The survey, which involved over 13,000 households and is representative of 228,000 people in Sotik sub-county, confirmed that eight out of every 10 people in Bomet lack access to clean water, safe toilets and good hygiene, a worrying statistic that requires urgent intervention.

Dig Deep (Africa), an organisation that focuses on water, sanitation and hygiene, has directly reached over 200,000 people in Kenya with clean water, safe toilets and good hygiene since 2007 and had already achieved a lot in Bomet even before the masterplan was mooted.

In partnership with Sotik-CDF, Dig Deep has supported over 50 schools to get clean water and safe sanitation, enabling girls to stay in school and reducing absenteeism due to the stigma associated with monthly periods.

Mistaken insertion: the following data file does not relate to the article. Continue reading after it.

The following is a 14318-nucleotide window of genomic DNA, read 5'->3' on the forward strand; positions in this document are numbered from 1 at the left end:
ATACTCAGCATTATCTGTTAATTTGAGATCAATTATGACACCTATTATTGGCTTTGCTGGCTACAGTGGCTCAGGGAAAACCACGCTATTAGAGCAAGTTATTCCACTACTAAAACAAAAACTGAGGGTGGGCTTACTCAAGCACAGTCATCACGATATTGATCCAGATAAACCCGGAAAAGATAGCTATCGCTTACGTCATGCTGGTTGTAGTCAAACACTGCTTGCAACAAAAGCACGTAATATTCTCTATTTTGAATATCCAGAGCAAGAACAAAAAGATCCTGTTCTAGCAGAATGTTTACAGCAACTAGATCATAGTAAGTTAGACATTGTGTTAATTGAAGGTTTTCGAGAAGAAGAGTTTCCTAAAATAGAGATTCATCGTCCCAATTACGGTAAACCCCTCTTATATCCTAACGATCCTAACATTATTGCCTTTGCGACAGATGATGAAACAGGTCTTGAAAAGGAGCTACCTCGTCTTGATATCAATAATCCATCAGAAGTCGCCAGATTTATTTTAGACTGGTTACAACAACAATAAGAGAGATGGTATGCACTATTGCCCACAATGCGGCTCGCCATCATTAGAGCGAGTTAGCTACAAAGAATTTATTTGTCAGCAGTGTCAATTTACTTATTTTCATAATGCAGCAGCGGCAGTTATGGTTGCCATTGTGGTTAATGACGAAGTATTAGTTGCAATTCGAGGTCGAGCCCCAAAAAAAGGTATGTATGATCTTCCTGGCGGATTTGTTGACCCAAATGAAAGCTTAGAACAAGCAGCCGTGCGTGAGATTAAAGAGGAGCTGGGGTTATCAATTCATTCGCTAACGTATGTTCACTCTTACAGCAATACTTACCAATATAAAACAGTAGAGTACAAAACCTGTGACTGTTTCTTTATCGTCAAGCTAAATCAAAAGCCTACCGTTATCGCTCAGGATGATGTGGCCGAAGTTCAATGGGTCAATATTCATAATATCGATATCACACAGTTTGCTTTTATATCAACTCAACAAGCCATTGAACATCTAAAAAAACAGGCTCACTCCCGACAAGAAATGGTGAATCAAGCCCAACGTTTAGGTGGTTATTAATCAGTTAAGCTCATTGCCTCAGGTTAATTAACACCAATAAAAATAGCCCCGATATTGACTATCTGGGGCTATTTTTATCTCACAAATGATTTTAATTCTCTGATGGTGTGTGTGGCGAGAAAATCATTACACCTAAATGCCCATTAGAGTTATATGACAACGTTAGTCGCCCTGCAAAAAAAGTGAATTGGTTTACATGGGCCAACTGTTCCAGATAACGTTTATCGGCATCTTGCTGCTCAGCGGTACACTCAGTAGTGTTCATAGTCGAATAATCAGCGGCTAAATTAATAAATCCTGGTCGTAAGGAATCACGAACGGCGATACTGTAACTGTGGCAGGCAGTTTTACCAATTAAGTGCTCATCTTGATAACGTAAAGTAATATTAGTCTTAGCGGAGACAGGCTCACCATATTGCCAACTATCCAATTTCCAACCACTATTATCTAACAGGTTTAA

They also worked with the county government to ensure Ndanai-Abosi ward achieved Open Defecation Free (ODF) status, meaning 4,165 households in the 101 villages had access to a toilet and handwashing facility.

But with the worrying statistics in the county requiring a lot of resources, an elaborate plan that sets out a long-term strategy was needed and that is when Justus and his team, also including Programmes Officer Joe Hook and Project Officers Nelly Chepkorir and Field Officer Nicky Ronoh, together with Dr Joseph Sitonik, Chief Executive Commissioner for Medical Services and Public Health and his Water and Sanitation counterpart Eng Peter Tonui combined their efforts to formalise the burned the midnight oil in an effort to come up with the masterplan.

The master plan sets the strategic interventions in four phases running from 2022 to 2050 at a cost of $398 million (Ksh.47 billion) with the first one being from 2023-2027.